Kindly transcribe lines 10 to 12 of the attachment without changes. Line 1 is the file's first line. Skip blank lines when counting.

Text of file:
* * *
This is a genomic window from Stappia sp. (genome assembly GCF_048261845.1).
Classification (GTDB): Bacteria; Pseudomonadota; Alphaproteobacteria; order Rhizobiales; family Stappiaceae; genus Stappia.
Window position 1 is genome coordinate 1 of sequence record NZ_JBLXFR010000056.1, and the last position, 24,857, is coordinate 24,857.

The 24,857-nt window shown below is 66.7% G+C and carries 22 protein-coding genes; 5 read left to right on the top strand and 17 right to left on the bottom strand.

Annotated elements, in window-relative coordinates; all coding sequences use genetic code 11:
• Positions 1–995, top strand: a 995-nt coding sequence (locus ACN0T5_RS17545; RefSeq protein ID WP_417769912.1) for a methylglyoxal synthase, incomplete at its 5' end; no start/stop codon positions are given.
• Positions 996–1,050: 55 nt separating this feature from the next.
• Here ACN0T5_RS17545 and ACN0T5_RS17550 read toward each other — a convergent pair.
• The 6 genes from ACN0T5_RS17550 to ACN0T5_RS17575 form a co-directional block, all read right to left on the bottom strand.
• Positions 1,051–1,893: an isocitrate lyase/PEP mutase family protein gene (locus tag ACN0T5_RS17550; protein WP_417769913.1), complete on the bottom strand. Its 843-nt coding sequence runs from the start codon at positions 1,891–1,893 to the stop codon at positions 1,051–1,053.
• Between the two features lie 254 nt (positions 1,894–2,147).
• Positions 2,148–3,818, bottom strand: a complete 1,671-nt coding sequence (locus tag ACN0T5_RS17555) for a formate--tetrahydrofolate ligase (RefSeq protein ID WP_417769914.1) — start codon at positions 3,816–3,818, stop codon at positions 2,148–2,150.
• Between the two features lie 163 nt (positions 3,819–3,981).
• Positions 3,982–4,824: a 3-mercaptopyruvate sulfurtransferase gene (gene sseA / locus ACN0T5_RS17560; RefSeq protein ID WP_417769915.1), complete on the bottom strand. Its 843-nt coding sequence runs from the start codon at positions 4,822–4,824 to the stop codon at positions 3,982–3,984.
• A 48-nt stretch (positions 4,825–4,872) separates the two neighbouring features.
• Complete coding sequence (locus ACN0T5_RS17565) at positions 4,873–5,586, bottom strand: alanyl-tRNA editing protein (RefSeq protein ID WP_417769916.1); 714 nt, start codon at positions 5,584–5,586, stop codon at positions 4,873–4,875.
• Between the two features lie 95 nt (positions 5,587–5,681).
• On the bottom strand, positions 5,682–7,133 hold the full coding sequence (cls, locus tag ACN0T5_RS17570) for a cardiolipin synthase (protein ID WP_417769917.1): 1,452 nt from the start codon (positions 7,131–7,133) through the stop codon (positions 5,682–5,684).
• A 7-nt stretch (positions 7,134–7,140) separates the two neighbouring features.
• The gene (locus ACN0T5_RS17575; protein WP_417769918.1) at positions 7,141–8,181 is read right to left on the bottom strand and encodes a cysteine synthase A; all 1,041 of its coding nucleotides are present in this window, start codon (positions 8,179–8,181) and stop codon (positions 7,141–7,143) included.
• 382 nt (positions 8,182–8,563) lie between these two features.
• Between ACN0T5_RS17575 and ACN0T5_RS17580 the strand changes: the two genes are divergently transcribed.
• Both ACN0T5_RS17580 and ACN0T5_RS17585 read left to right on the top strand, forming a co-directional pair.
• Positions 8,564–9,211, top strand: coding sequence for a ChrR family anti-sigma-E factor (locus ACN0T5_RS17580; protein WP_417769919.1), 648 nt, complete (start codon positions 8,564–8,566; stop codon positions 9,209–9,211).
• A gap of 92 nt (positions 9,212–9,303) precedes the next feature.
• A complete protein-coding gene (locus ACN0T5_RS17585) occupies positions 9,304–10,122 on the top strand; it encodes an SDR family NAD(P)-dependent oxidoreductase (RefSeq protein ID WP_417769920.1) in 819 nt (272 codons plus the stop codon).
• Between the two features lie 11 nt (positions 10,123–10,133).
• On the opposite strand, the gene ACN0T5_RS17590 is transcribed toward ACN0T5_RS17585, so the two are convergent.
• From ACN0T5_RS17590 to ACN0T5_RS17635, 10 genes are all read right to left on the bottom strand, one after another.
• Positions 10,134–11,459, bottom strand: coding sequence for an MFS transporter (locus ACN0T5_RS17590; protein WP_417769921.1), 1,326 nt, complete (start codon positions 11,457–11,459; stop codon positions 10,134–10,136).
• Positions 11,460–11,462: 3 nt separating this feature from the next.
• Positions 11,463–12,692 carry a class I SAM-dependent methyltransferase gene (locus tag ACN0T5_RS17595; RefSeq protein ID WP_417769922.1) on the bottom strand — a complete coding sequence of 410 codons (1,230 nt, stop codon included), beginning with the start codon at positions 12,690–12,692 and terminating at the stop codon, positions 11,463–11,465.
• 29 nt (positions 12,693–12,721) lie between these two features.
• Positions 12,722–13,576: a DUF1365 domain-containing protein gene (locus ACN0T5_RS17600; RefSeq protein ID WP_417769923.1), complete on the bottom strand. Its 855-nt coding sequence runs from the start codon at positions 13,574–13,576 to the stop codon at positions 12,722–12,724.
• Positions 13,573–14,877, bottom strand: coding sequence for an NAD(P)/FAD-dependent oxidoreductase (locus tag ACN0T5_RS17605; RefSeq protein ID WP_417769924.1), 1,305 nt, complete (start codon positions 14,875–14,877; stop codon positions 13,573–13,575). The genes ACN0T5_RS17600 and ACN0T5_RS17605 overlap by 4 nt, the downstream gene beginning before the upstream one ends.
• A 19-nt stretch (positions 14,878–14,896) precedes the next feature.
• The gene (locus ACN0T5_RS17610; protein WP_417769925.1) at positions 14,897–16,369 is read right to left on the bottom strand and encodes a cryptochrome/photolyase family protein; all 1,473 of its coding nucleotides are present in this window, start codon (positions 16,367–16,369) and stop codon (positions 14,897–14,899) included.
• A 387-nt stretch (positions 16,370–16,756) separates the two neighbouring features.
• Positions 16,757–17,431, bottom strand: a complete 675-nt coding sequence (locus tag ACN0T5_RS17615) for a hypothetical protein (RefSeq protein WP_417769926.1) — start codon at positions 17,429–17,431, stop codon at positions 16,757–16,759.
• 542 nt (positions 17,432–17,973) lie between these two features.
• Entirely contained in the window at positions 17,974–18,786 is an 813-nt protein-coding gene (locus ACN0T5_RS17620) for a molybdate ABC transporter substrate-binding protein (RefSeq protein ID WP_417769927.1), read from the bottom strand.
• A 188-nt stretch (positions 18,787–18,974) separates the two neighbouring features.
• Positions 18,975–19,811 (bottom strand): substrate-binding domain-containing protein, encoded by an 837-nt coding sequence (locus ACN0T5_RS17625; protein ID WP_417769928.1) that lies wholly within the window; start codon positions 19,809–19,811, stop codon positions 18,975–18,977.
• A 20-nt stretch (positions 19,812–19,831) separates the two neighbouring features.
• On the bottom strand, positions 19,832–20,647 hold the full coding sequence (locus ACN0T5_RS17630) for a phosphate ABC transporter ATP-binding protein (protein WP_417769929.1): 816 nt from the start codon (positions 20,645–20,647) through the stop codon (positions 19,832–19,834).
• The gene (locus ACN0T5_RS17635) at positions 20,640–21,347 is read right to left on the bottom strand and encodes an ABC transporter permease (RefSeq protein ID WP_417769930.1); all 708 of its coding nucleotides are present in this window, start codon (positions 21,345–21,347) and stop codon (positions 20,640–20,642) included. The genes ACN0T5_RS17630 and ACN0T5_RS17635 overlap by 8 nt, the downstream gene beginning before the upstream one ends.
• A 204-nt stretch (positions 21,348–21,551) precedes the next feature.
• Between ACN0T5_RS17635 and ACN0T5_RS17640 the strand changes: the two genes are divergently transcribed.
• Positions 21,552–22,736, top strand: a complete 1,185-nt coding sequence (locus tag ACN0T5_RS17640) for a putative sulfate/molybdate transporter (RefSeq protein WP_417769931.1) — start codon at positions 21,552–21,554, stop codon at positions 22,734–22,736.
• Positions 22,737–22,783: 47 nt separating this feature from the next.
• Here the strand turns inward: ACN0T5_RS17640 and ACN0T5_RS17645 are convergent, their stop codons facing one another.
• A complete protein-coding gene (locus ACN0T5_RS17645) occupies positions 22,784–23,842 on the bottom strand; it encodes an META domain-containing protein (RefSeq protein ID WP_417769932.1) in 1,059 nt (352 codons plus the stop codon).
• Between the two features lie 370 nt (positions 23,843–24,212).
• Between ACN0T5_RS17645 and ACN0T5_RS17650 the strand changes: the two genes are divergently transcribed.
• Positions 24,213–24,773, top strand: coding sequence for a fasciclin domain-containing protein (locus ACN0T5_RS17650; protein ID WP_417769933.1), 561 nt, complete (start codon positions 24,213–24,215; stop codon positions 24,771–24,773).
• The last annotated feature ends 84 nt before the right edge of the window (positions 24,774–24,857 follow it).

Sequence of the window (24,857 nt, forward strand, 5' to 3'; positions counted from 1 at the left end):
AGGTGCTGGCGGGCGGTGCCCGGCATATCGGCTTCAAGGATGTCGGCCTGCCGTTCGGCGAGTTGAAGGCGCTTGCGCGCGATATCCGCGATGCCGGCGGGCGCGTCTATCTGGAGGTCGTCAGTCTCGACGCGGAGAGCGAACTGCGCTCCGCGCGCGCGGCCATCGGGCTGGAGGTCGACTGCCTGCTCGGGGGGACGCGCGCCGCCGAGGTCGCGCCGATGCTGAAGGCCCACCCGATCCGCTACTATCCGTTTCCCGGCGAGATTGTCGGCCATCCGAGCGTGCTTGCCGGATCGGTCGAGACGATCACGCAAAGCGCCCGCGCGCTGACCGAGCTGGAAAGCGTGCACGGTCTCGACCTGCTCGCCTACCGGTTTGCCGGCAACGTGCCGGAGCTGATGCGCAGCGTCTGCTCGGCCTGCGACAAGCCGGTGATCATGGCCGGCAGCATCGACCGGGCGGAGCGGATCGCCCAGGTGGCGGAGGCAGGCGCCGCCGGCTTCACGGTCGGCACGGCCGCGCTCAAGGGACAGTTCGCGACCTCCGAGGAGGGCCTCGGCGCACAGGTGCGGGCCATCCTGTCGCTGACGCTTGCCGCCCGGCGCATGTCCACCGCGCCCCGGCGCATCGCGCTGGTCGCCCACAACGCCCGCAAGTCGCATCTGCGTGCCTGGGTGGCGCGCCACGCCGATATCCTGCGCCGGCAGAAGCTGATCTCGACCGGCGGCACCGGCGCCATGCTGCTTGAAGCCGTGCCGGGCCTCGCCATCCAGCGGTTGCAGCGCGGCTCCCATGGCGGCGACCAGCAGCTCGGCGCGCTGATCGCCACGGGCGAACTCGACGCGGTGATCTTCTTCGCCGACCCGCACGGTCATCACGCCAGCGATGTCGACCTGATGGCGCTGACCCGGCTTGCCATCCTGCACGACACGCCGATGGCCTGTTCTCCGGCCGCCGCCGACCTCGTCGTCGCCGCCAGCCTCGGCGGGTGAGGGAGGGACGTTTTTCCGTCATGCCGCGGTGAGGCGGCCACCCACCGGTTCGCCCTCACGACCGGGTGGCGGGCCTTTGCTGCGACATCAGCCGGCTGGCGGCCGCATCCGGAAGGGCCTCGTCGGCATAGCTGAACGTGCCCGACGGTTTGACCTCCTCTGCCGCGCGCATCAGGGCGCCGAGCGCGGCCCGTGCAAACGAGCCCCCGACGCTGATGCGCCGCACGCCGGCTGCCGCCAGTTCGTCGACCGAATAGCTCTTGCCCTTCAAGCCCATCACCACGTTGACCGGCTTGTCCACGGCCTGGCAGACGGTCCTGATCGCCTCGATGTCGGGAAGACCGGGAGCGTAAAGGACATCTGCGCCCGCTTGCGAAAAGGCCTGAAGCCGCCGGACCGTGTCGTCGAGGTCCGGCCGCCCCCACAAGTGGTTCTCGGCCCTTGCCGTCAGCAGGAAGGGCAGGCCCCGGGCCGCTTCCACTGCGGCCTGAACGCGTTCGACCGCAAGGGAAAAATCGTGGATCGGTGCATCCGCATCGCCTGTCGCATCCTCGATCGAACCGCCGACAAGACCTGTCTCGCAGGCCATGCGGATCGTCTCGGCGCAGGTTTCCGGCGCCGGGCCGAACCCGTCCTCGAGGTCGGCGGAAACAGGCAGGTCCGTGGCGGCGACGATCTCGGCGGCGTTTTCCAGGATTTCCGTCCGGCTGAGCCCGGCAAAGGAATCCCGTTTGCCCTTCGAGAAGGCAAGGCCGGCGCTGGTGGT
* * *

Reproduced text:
• Positions 1,051–1,893: an isocitrate lyase/PEP mutase family protein gene (locus tag ACN0T5_RS17550; protein WP_417769913.1), complete on the bottom strand. Its 843-nt coding sequence runs from the start codon at positions 1,891–1,893 to the stop codon at positions 1,051–1,053.
• Between the two features lie 254 nt (positions 1,894–2,147).
• Positions 2,148–3,818, bottom strand: a complete 1,671-nt coding sequence (locus tag ACN0T5_RS17555) for a formate--tetrahydrofolate ligase (RefSeq protein ID WP_417769914.1) — start codon at positions 3,816–3,818, stop codon at positions 2,148–2,150.